Each week until the election, I'm posting some of the questions I'm trying to answer based on news of the week or something that's come up in my reporting. In the following weeks, I'll try to answer some of these questions. Feel free to weigh in with answers—or with more political questions—at email@example.com or in the comments section below. Here are this week's questions:
What's the penalty for staying mum? This week, Christine O'Donnell, the Tea Party favorite who is the Republican candidate for senator in Delaware, said she was not going to do any more national interviews. Smart move. She's got a lot of work to do in Delaware, and besides, voters like it when you say they're important. There are some downsides, though. Doing no national interviews will deprive her of the national media foil. While the cable channels were obsessing over her youthful dalliance with witchcraft and canceled checks for questionable campaign expenses, she was raising a lot of money. It also means she presumably will actually put herself before the editorial boards and reporters of Delaware. When they ask reasonable questions, they'll be harder to paint as tools of the left.
O'Donnell's attempt to wall off her media coverage is a part of a larger transition in political coverage. It used to be that when you had to say, "No comment," you were either emerging from a courthouse or heading into one. Now lots of candidates are trying to have a closed-circuit conversation with their voters through only the media they want to talk to. Gov. Rick Perry of Texas has tried, as has Gov. Jan Brewer in Arizona. All of which raises the question: Will voters penalize any candidates for avoiding the media— or see them as heroes fighting against the media?
What does a "softer"chief of staff look like? The word on Rahm Emanuel's departure from the White House is that everyone assumes he'll leave to run for mayor of Chicago, but they haven't been told that specifically yet. So, the guessing game for who will replace him is in full swing. One thing that has come up in my conversations with people in a position to know is that Obama's next chief of staff will likely be geared toward finding ways to work with Republicans. This is obvious—there will be more Republicans in Washington than now—and they might have control of one or both houses of Congress. But what does such a person actually look like? The president has taken on Republicans recently. (A fundraising letter from the Democratic Senatorial Committee that has been sent under his name repeats a sentiment from recent speeches: "If I said the sky was blue, these Republicans would say no way.")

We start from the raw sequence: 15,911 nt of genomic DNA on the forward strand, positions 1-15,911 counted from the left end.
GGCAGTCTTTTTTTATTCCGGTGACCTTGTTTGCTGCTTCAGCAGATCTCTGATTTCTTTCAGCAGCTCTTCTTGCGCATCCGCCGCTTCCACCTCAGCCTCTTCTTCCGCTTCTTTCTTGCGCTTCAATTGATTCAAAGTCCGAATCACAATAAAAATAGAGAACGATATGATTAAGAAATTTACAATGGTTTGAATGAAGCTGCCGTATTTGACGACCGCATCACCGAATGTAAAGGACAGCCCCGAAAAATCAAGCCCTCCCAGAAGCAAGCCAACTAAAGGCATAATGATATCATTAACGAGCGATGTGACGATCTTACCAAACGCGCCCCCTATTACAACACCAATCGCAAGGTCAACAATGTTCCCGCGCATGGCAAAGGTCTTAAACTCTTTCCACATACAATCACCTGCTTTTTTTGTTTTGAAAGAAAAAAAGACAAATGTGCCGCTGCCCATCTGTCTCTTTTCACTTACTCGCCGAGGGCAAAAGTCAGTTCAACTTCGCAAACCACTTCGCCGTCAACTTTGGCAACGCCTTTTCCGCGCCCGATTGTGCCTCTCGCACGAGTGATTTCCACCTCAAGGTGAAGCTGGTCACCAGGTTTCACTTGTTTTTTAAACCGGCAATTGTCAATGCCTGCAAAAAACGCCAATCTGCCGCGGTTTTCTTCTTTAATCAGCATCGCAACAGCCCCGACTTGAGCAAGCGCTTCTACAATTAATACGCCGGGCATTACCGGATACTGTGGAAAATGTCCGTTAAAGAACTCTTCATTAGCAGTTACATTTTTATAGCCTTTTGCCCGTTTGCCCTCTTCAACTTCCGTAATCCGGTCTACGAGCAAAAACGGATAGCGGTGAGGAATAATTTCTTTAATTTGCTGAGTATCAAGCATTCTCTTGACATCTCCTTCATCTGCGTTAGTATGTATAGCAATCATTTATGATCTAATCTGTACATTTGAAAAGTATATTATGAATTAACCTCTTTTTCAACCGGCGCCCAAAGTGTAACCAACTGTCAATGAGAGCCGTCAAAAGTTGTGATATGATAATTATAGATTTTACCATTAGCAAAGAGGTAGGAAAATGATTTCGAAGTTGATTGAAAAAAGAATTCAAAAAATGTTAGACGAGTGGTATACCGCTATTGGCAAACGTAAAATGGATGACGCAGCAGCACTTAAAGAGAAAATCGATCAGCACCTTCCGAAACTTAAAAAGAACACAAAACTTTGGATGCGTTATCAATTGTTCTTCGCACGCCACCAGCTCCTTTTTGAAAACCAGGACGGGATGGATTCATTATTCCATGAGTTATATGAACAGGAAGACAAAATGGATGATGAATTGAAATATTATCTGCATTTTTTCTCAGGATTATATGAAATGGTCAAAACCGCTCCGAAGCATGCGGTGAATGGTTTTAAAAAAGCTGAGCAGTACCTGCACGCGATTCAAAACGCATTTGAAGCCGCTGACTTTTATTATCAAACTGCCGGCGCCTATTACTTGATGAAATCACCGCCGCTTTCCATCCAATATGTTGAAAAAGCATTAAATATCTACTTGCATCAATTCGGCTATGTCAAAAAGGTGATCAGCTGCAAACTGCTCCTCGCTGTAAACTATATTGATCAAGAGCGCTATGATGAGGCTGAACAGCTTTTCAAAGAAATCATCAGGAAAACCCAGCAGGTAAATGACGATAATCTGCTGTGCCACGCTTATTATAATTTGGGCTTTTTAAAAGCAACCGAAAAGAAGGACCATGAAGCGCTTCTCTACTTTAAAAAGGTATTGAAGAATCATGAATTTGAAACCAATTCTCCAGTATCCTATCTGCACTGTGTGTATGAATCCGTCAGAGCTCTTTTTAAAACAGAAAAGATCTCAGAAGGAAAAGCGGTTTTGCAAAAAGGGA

Members of the Democratic base like this harder line. Some would like the president to use the coming Republican strength in Washington as a way to continue showing that there is a choice between parties. If the president is looking for a deal-maker chief of staff rather than a fighter (and Emanuel was actually both), then that suggests a future of possible attempted compromises along the lines of what Senate Minority Leader Mitch McConnell predicted months ago.
Can Sarah Palin destroy as well as create? During the primaries Sarah Palin compiled a pretty good record endorsing candidates who won GOP contests. Now the challenge is to use her power to help those candidates in the general election, where they'll either need to pick up independent voters or build a conservative constituency so large that Palin-backed candidates don't need too many swing voters. Now comes a new question: Can she show any power or magic in defeating candidates from the other party? In a recent Facebook post, she asked followers to target 20 Democrats who voted for President Obama's health care reform legislation and who represent districts John McCain carried in 2008. She's launched a Web site with this call: "Don't get demoralized, get organized. It's time to take a stand." This is a new branch of the Palin brand. Will it be as successful in motivating conservatives, bewitching the media, and frightening her potential 2012 allies as her Facebook outreach has been? Can Palin organize people in new ways? Is she able to organize money and voters simply by highlighting races? Or, is she targeting races Republicans are almost certain to win so that she can receive credit for their victories once the inevitable happens and build her reputation?
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